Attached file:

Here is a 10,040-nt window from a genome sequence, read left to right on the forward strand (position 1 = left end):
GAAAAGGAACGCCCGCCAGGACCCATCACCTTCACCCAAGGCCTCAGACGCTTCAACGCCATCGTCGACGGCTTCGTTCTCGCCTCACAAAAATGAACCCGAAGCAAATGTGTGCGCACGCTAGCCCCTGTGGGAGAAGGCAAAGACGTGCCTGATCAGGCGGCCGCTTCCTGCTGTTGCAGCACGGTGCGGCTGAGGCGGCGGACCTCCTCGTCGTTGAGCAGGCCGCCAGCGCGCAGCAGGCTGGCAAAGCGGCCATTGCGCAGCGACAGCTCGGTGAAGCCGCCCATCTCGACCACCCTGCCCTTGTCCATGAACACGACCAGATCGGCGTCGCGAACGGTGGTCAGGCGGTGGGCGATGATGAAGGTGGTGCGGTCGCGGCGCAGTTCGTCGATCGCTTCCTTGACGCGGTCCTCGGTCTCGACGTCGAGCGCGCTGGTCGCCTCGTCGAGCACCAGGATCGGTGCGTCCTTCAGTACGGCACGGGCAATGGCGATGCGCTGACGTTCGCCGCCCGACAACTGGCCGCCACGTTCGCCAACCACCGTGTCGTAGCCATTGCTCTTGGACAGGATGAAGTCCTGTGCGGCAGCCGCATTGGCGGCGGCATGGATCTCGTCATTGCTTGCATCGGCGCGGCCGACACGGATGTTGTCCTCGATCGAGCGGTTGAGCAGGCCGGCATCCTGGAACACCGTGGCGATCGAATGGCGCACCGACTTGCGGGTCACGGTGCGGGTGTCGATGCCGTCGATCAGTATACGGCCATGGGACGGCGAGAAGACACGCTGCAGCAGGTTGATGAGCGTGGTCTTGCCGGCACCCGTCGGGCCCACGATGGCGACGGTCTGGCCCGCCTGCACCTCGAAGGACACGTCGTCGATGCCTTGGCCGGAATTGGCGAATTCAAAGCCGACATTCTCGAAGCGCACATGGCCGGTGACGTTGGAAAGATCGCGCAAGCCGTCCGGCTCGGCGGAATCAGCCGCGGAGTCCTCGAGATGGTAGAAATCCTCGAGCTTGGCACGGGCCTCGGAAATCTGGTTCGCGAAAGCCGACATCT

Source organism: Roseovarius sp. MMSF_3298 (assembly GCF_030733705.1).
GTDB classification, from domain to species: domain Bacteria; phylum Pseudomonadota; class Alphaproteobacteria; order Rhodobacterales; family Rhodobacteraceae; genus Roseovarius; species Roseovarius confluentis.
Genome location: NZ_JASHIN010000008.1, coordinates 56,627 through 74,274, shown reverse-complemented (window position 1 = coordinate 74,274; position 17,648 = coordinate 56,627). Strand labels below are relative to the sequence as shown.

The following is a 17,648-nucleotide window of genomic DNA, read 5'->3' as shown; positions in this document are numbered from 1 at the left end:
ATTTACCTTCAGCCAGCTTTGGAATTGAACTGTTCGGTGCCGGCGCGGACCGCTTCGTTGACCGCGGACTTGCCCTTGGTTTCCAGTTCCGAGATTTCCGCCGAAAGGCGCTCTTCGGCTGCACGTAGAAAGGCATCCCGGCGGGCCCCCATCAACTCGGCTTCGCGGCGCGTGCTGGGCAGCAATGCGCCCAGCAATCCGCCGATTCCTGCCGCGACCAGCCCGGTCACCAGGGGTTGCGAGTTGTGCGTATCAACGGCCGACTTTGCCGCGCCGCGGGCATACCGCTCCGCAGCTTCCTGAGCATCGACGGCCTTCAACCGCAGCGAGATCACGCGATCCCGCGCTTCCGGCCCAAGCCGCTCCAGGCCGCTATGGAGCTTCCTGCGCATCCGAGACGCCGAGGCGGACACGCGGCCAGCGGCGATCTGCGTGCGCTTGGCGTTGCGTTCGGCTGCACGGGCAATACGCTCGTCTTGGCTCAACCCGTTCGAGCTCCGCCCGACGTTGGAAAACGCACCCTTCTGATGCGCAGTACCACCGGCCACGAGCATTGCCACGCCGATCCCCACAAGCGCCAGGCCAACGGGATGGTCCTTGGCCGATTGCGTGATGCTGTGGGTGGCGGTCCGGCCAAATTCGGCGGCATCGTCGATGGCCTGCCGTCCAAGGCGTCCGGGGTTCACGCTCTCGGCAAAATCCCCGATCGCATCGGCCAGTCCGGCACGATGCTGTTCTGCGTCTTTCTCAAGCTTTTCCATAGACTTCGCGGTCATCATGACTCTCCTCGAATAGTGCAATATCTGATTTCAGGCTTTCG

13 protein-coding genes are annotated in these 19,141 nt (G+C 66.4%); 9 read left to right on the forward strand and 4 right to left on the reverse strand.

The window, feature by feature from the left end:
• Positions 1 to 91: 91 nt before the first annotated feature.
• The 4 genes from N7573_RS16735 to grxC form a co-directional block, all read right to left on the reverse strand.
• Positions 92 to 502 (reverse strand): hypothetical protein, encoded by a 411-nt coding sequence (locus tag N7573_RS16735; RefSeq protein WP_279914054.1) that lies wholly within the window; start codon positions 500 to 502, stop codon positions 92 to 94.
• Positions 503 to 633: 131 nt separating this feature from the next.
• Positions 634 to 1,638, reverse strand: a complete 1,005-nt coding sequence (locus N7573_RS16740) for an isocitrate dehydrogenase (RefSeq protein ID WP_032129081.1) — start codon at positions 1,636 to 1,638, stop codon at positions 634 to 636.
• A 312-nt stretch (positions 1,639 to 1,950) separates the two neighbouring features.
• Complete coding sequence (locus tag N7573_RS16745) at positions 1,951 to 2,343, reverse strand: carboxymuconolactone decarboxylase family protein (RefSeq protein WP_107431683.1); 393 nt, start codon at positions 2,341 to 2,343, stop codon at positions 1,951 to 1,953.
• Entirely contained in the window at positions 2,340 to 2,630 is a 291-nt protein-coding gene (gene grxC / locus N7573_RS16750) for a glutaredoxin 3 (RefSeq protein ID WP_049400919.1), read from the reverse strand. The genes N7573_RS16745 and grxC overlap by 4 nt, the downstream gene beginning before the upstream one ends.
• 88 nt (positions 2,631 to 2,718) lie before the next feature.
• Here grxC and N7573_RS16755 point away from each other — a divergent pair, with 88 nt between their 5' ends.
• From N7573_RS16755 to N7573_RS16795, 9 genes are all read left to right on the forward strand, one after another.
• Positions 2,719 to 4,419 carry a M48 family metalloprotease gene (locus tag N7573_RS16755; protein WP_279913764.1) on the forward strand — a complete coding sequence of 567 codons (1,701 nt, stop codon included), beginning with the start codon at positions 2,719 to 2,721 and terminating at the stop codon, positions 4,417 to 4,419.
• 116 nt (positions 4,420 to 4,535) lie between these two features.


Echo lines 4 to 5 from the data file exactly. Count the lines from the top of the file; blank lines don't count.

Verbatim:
GTDB classification, from domain to species: domain Bacteria; phylum Pseudomonadota; class Alphaproteobacteria; order Rhodobacterales; family Rhodobacteraceae; genus Roseovarius; species Roseovarius confluentis.
Genome location: NZ_JASHIN010000008.1, coordinates 56,627 through 74,274, shown reverse-complemented (window position 1 = coordinate 74,274; position 17,648 = coordinate 56,627). Strand labels below are relative to the sequence as shown.